Finally, when my daughter was 9 months old I stopped nursing, still exclusively pumping for another 1.5 months. This allowed her to take the bottle that she had refused for the first 9 months of her life when she much rather take the boob. I am Taurus and while I don’t follow signs very often, I do know and admit to how stubborn I am. I was very headstrong about wanting to make it to a year or more, like I did with my son. However, reality hurts when it hits you especially as you are trying to climb your way out of rock bottom. My kids needed me in a different way, much more than just my milk could provide.
Stubborn ways would not save me, but letting go would. So I did just that …
Getting my groove back …
The power of the mind is incredible. I vowed to change my thinking: I would overcome this. I needed a therapist to connect with, to deepen my faith and learn to rely on that faith. I knew deep down that this would be used for good, I just couldn’t see how yet but I knew …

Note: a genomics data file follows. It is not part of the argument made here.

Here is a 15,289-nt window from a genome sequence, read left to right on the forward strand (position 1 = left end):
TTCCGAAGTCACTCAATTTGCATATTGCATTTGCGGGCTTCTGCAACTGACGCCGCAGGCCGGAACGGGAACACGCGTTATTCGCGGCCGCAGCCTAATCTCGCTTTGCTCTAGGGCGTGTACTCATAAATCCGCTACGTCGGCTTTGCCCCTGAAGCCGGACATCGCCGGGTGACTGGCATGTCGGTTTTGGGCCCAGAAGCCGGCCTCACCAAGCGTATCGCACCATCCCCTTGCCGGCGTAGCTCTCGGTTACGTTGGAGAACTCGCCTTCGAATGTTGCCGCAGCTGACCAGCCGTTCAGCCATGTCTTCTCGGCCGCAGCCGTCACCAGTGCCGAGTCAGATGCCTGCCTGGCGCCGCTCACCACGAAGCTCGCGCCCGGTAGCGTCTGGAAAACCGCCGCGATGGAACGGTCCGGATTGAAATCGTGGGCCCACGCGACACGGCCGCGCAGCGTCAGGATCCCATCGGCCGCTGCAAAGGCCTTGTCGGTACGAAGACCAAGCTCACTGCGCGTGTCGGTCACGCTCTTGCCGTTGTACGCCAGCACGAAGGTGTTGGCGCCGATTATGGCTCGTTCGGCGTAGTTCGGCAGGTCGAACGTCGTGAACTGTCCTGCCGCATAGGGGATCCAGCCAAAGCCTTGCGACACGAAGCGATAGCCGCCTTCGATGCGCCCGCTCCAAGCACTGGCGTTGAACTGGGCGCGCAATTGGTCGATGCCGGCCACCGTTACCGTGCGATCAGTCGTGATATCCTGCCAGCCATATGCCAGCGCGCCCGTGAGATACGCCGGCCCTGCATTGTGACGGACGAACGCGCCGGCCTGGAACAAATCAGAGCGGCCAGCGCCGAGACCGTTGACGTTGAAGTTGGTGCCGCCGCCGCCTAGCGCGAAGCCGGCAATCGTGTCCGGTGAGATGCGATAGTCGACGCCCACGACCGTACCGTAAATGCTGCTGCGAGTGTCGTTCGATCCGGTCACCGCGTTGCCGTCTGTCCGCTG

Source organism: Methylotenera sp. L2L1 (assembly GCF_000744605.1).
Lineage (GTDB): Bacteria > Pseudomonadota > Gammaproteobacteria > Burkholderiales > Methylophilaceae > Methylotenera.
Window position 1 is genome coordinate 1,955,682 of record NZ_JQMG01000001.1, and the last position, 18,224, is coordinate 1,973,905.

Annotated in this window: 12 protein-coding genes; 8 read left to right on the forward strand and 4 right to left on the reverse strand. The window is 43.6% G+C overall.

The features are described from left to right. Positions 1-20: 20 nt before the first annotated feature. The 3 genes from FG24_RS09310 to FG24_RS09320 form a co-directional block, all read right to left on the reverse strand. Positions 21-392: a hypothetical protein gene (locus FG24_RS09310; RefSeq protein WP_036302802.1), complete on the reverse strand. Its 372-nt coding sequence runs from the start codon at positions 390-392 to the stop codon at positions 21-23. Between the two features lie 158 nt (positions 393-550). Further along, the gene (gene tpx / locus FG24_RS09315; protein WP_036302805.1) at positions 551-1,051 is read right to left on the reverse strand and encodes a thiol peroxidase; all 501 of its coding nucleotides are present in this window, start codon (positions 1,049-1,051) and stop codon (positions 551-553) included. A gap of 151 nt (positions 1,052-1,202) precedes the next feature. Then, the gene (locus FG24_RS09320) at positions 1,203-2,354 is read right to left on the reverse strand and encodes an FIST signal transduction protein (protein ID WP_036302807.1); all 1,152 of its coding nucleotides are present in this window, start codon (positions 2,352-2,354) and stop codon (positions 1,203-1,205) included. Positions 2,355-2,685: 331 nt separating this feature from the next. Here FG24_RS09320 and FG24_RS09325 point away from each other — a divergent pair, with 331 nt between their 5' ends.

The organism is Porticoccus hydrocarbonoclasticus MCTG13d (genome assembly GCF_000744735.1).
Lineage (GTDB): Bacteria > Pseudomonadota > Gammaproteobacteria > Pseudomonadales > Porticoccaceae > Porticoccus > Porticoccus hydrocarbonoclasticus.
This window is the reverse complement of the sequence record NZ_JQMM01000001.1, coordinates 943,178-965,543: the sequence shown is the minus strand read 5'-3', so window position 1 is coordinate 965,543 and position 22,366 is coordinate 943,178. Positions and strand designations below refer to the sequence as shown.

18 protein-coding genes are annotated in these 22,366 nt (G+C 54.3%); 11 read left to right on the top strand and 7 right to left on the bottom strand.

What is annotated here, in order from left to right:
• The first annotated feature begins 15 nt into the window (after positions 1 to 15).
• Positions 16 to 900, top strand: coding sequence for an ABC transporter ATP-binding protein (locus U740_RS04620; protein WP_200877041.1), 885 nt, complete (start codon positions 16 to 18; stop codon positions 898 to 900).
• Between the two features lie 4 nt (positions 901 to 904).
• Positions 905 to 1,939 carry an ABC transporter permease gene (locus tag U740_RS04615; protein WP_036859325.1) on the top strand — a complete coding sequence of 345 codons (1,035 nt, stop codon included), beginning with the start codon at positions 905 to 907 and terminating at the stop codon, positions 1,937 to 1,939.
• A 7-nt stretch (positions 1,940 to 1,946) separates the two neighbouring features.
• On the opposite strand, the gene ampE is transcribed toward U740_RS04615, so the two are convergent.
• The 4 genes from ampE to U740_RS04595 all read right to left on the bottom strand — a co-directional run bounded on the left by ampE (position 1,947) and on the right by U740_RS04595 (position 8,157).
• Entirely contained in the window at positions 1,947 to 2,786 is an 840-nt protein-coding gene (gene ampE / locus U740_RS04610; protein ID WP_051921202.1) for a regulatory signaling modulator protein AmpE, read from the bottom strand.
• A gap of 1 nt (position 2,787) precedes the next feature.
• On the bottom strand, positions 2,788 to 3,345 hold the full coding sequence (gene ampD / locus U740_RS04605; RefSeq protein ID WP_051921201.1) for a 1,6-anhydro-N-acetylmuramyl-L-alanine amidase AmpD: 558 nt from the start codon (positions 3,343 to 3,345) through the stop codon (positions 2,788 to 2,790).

Walk by faith, not sight. – 2 Corinthians 5:7
After therapy for a few months and then even doing some sessions of EMDR light therapy, I had some eye opening experiences, a lot of healing, and even more forgiveness. As the ELA teacher in me would say, I also had some aha moments and lessons learned:
  1. Postpartum anxiety is real! How can it not be? Have you ever watched the news or googled searched something or even scrolled your Facebook news-feed to find only positive posts. I think not! I’ve learned Google was the devil for a Mama like me who spent much of her time being undated by negative judgments and news. What we all really need is someone to lift us up. So do just that, surround yourself with positive words. Click on a Bible app or put some positive affirmations on a notes page of your phone. Google search uplifting quotes so that when you go to search up something not-so-positive, you see the inspiration instead. Surround yourself with those who lift you up and cheer you on, not those who judge. It may mean eliminating or limiting social media or even some people. It’s difficult, but possible and worth it.